INCLEMENT= very overcast, rainy skies with even thicker and denser clouds and fog. The bases of the thicker nimbus clouds are also at about 3,000 feet altitude. One can further tweak the cloud settings in the BDG.txt – see Chapter 3 of this manual.
The More GFX page menus contains the following options: Filtering This option displays a choice of the following: None, Bi-Linear, TriLinear, All, Anisotropic 2X-16X. These filtering settings increase the quality of image-mapping. The "all" setting enables multi-textured dithering effects and may not be supported by all cards. Any of the various Anisotropic-filtering levels will include the multi-textured dithering effects. Anisotropic 16X gives the best visual quality, especially with the terrain as it is drawn out. The higher the level of Anisotropic Filtering applied, the clearer the textures will appear, but the greater the strain on your graphics card in filtering the image to produce the clearer representation of textures. Also, at very high levels of AF the clarity of distant textures may be unrealistically high.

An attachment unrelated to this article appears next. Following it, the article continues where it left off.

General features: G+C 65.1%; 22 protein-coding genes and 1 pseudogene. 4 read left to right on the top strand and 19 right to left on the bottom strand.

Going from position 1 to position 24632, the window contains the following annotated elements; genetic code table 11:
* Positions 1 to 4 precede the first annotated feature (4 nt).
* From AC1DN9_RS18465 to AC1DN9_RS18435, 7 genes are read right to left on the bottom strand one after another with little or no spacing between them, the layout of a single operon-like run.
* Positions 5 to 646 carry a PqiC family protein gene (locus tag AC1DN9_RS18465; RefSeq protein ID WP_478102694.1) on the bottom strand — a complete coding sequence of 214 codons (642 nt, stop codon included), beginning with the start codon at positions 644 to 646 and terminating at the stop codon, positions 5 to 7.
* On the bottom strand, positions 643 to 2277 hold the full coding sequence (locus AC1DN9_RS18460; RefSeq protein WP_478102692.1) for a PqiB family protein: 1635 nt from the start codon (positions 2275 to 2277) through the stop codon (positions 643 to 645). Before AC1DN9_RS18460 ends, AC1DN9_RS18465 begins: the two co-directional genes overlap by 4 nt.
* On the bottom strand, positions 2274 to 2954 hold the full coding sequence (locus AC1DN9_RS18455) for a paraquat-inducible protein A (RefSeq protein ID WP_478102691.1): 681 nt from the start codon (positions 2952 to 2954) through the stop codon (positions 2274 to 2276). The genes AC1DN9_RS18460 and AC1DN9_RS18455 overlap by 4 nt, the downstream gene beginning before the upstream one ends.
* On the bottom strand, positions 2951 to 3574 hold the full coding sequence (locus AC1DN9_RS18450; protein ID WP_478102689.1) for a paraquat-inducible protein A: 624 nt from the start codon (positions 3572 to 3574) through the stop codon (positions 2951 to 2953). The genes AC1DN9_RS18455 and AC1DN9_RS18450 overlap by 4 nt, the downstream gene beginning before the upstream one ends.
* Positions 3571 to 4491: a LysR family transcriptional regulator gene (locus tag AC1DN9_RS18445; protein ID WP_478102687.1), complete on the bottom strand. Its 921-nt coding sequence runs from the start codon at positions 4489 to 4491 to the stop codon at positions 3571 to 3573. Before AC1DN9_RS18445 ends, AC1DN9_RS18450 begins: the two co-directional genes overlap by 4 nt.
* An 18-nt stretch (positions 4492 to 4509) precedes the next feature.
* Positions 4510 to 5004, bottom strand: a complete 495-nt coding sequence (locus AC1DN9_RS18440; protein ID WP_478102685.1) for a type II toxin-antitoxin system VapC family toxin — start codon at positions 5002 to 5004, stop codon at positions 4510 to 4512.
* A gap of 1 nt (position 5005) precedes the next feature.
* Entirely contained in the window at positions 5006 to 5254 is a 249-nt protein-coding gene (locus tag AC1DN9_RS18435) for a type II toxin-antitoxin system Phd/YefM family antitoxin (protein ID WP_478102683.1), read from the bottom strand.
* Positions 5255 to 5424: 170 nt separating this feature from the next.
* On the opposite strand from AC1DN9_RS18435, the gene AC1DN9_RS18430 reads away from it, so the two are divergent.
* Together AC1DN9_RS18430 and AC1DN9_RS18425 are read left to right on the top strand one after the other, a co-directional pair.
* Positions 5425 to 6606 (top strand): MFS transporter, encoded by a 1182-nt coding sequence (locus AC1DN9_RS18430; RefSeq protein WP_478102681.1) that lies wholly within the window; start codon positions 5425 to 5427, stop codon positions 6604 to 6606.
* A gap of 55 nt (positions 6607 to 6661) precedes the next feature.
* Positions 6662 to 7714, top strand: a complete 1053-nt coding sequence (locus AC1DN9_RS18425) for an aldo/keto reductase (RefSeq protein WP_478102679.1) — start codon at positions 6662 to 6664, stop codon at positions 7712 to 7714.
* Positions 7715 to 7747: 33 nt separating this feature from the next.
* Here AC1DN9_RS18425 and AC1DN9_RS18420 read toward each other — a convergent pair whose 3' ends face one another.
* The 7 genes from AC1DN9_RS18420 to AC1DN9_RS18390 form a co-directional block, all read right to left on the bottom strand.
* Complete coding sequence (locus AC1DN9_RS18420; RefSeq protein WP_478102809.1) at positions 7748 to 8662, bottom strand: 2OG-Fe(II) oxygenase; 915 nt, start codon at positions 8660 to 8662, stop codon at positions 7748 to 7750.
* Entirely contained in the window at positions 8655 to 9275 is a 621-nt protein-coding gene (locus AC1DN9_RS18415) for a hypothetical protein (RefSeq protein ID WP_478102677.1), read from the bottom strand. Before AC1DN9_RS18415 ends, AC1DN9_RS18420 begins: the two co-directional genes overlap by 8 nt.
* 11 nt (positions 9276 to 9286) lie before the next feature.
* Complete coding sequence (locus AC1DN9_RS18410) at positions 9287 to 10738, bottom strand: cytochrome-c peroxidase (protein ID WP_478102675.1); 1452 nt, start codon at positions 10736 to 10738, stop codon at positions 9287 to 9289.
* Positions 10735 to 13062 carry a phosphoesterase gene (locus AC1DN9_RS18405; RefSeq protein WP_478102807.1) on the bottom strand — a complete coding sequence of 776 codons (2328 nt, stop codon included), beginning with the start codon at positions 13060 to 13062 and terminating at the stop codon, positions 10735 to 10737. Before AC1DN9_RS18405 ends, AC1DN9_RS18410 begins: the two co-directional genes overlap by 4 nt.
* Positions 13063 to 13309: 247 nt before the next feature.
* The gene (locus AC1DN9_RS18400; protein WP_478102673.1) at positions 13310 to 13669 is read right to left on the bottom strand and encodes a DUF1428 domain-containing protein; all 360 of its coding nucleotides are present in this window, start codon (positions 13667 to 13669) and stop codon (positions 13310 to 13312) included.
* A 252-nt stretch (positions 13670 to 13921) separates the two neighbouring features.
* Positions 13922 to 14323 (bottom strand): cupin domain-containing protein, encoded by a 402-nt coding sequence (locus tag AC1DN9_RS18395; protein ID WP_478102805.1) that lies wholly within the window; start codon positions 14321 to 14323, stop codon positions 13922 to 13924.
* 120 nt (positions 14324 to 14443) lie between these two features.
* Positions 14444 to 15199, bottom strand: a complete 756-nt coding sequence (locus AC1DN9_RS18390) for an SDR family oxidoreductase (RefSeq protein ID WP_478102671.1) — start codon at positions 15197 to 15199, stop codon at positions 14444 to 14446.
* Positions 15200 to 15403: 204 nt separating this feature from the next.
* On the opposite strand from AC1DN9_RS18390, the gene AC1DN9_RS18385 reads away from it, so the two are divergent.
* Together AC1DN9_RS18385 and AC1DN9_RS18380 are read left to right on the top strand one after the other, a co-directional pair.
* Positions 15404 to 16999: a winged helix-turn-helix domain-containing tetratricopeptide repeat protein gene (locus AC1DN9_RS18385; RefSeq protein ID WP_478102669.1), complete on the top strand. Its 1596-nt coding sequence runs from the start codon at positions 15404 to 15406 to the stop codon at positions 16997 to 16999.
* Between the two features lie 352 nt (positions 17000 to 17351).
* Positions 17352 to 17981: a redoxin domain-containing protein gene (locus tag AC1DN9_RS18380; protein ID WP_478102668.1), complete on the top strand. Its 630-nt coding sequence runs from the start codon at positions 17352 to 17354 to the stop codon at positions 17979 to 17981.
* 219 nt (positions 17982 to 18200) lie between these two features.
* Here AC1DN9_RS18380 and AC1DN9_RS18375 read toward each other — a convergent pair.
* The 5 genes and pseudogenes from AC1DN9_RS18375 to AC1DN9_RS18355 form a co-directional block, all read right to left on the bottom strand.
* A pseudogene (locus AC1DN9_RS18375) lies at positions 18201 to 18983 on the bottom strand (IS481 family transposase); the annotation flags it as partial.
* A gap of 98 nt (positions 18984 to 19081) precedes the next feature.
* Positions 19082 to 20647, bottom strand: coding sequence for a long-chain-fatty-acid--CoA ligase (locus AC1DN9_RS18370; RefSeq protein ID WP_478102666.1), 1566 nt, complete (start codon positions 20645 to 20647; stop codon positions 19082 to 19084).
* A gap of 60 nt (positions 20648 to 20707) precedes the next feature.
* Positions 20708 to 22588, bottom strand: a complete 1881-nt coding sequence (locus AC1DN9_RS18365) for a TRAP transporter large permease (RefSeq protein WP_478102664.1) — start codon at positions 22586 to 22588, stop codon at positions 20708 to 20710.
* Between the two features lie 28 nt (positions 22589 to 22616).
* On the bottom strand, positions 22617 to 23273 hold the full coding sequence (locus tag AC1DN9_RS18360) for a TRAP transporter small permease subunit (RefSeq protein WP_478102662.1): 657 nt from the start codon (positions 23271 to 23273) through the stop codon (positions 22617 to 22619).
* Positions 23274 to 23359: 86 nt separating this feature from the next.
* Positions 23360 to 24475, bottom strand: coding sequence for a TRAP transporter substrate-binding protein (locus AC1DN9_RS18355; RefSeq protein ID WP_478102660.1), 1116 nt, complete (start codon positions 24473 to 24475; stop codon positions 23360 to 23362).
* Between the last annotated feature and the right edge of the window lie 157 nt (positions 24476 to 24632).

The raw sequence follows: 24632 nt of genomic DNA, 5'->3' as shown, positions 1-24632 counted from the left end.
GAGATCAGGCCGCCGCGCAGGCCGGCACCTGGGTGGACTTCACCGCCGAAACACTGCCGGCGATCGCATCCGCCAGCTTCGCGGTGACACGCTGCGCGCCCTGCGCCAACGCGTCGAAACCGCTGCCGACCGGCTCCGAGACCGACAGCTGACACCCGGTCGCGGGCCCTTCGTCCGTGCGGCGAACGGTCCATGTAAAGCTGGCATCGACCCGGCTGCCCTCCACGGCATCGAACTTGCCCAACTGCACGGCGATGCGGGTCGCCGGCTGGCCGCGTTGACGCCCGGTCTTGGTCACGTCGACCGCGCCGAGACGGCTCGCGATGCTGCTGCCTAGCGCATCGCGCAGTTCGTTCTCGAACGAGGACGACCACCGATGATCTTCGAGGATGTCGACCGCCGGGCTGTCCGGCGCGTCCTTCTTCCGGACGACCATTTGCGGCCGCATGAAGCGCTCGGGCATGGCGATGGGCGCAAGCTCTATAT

NOTE: If your graphics card supports it, you may also wish to adjust Anti-aliasing within your graphics card’s driver settings (not via in ingame GUI or the BDG.txt). The higher the level of Antialiasing applied (usually in steps of 2x, 4x, 6x and 8x), the progressively smoother the image, but the greater the strain on your graphics card in recalculating the image to produce these smoother images. Also, the higher the level of Anti Aliasing the greater the blurriness you may notice, and the graphics may in fact become too "cartoon smooth" in appearance.